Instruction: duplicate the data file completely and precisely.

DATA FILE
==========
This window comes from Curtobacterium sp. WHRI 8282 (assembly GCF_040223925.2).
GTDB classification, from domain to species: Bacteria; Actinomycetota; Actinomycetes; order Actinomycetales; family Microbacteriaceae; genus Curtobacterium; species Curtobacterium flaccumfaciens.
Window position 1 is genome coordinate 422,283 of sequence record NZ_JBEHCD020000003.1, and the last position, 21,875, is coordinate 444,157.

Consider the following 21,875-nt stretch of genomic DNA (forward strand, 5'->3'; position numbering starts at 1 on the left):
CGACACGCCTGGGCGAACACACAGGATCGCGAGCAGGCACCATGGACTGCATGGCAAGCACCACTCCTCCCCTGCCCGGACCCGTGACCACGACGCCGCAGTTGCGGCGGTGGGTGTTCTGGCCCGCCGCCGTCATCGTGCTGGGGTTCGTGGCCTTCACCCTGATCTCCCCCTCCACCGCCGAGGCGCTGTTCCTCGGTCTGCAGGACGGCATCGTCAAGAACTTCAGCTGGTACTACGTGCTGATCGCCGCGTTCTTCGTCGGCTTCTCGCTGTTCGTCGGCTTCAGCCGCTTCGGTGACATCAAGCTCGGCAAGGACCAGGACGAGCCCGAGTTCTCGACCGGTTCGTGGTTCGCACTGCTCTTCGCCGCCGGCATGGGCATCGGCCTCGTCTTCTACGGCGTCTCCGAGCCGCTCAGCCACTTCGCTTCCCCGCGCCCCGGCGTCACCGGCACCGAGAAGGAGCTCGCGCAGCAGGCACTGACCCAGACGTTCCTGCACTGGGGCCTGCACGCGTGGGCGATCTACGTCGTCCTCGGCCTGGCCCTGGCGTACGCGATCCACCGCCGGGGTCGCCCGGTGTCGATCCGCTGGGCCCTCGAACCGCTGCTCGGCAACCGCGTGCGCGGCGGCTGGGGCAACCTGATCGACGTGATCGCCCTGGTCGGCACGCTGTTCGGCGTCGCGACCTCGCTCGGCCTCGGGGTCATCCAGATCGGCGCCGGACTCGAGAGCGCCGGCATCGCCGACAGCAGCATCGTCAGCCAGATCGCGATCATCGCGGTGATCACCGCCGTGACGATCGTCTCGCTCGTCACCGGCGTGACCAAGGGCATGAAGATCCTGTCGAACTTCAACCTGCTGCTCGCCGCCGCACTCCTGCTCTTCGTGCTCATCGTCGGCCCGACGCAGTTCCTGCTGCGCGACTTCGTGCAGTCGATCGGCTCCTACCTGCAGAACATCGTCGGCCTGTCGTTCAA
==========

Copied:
This window comes from Curtobacterium sp. WHRI 8282 (assembly GCF_040223925.2).
GTDB classification, from domain to species: Bacteria; Actinomycetota; Actinomycetes; order Actinomycetales; family Microbacteriaceae; genus Curtobacterium; species Curtobacterium flaccumfaciens.
Window position 1 is genome coordinate 422,283 of sequence record NZ_JBEHCD020000003.1, and the last position, 21,875, is coordinate 444,157.

Consider the following 21,875-nt stretch of genomic DNA (forward strand, 5'->3'; position numbering starts at 1 on the left):
CGACACGCCTGGGCGAACACACAGGATCGCGAGCAGGCACCATGGACTGCATGGCAAGCACCACTCCTCCCCTGCCCGGACCCGTGACCACGACGCCGCAGTTGCGGCGGTGGGTGTTCTGGCCCGCCGCCGTCATCGTGCTGGGGTTCGTGGCCTTCACCCTGATCTCCCCCTCCACCGCCGAGGCGCTGTTCCTCGGTCTGCAGGACGGCATCGTCAAGAACTTCAGCTGGTACTACGTGCTGATCGCCGCGTTCTTCGTCGGCTTCTCGCTGTTCGTCGGCTTCAGCCGCTTCGGTGACATCAAGCTCGGCAAGGACCAGGACGAGCCCGAGTTCTCGACCGGTTCGTGGTTCGCACTGCTCTTCGCCGCCGGCATGGGCATCGGCCTCGTCTTCTACGGCGTCTCCGAGCCGCTCAGCCACTTCGCTTCCCCGCGCCCCGGCGTCACCGGCACCGAGAAGGAGCTCGCGCAGCAGGCACTGACCCAGACGTTCCTGCACTGGGGCCTGCACGCGTGGGCGATCTACGTCGTCCTCGGCCTGGCCCTGGCGTACGCGATCCACCGCCGGGGTCGCCCGGTGTCGATCCGCTGGGCCCTCGAACCGCTGCTCGGCAACCGCGTGCGCGGCGGCTGGGGCAACCTGATCGACGTGATCGCCCTGGTCGGCACGCTGTTCGGCGTCGCGACCTCGCTCGGCCTCGGGGTCATCCAGATCGGCGCCGGACTCGAGAGCGCCGGCATCGCCGACAGCAGCATCGTCAGCCAGATCGCGATCATCGCGGTGATCACCGCCGTGACGATCGTCTCGCTCGTCACCGGCGTGACCAAGGGCATGAAGATCCTGTCGAACTTCAACCTGCTGCTCGCCGCCGCACTCCTGCTCTTCGTGCTCATCGTCGGCCCGACGCAGTTCCTGCTGCGCGACTTCGTGCAGTCGATCGGCTCCTACCTGCAGAACATCGTCGGCCTGTCGTTCAA